• Was the action controversial? Why or why not?
  • Subjects & Disciplines


    Students will:

    • analyze environmental, political, and other issues that surround the building and maintenance of dams on shared rivers
    • explore how country borders can add complexity to decisions surrounding dams and other uses of natural resources
    • describe a case study of a dam and explain its impacts on several countries along the Danube River

    Teaching Approach

    • Learning-for-use

    Teaching Methods

    • Brainstorming
    • Cooperative learning
    • Discussions
    • Hands-on learning
    • Reading
    • Visual instruction

    Skills Summary

    This lesson targets the following skills:

    Connections to National Standards, Principles, and Practices

      National Council for Social Studies Curriculum Standards

      • Theme 2: Time, Continuity, and Change
      • Theme 3: People, Places, and Environments
      • Theme 8: Science, Technology, and Society

      National Geography Standards

      • Standard 1: How to use maps and other geographic representations, geospatial technologies, and spatial thinking to understand and communicate information
      • Standard 13: How the forces of cooperation and conflict among people influence the division and control of Earth's surface
      • Standard 14: How human actions modify the physical environment
      • Standard 16: The changes that occur in the meaning, use, distribution, and importance of resources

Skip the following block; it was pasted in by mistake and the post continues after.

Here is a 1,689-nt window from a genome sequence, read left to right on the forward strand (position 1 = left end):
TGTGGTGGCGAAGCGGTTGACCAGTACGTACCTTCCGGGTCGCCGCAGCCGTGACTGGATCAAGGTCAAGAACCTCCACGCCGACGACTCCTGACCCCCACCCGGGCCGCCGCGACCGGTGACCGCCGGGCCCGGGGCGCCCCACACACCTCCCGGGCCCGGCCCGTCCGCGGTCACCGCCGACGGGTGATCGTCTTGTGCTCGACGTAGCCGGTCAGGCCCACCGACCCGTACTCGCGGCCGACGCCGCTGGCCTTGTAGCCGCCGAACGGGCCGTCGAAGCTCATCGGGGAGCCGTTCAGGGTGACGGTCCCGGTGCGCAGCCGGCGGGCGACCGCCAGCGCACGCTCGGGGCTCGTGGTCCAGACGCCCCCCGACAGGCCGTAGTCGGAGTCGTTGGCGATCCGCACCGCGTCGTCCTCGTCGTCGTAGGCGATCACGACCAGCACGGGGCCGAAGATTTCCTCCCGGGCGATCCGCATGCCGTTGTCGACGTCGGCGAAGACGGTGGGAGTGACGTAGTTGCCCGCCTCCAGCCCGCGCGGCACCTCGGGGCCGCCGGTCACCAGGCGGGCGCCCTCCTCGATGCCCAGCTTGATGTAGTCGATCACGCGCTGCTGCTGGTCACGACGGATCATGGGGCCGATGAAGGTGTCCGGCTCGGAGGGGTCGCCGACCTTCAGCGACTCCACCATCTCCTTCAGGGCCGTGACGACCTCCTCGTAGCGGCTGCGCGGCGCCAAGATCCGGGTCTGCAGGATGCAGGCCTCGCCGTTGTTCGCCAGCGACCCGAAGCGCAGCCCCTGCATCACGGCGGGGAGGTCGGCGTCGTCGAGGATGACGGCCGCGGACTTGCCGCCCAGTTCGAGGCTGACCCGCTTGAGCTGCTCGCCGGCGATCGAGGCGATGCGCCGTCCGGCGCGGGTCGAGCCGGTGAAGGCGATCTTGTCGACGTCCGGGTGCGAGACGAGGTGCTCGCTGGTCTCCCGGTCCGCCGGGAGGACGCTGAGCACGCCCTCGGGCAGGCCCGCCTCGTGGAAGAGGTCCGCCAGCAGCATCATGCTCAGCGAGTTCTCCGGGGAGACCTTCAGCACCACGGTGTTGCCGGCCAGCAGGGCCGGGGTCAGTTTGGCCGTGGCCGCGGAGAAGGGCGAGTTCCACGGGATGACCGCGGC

ISTE Standards for Students (ISTE Standards*S)

      • Standard 2: Communication and Collaboration
      • Standard 4: Critical Thinking, Problem Solving, and Decision Making
  • What You’ll Need

    Required Technology

    • Internet Access: Required
    • Internet access: Required
    • Tech Setup: 1 computer per classroom, Projector

    Physical Space

    • Classroom


    • None


    • Large-group instruction
    • Small-group instruction

    Accessibility Notes

    • None
  • Background Information

    Rivers have long been sources of transportation, food, and water. Today, the world's rivers contain a vast network of levees, dams, and locks to control water and harness its potential. Students' misconceptions often include thinking that all rivers flow from the north to the south. In fact, river flow is entirely dependent upon the gradient of the riverbed. Thus, rivers move from high (upstream) to low (downstream). Rivers are dynamic, or constantly changing. The flow of a river, and the amount of water in a river, changes. The form or shape of a river also changes. Rivers shift their course naturally, but sometimes people deliberately change the shape or course of a river in order to prevent flooding or harness hydroelectric power, such as on the Danube River.


    The Danube River is the second longest river in Europe after the Volga River in Russia. Its source lies in the Black Forest mountains of western Germany; it flows for approximately 2,850 kilometers (1,770 miles) to its mouth at the Black Sea. The Danube has approximately 300 tributaries. The river basin covers about 47,000 square kilometers (18,000 square miles).Most of the major river basins of Europe exist within more than one country. Along its course, the Danube passes through nine countries: Germany, Austria, Slovakia, Hungary, Croatia, Serbia, Bulgaria, Romania, and Ukraine. The Danube River has had a critical role in the history of Europe, as it has been used as a boundary, a trade route, a source of hydroelectric power, a source of residential water, and a major economic influence.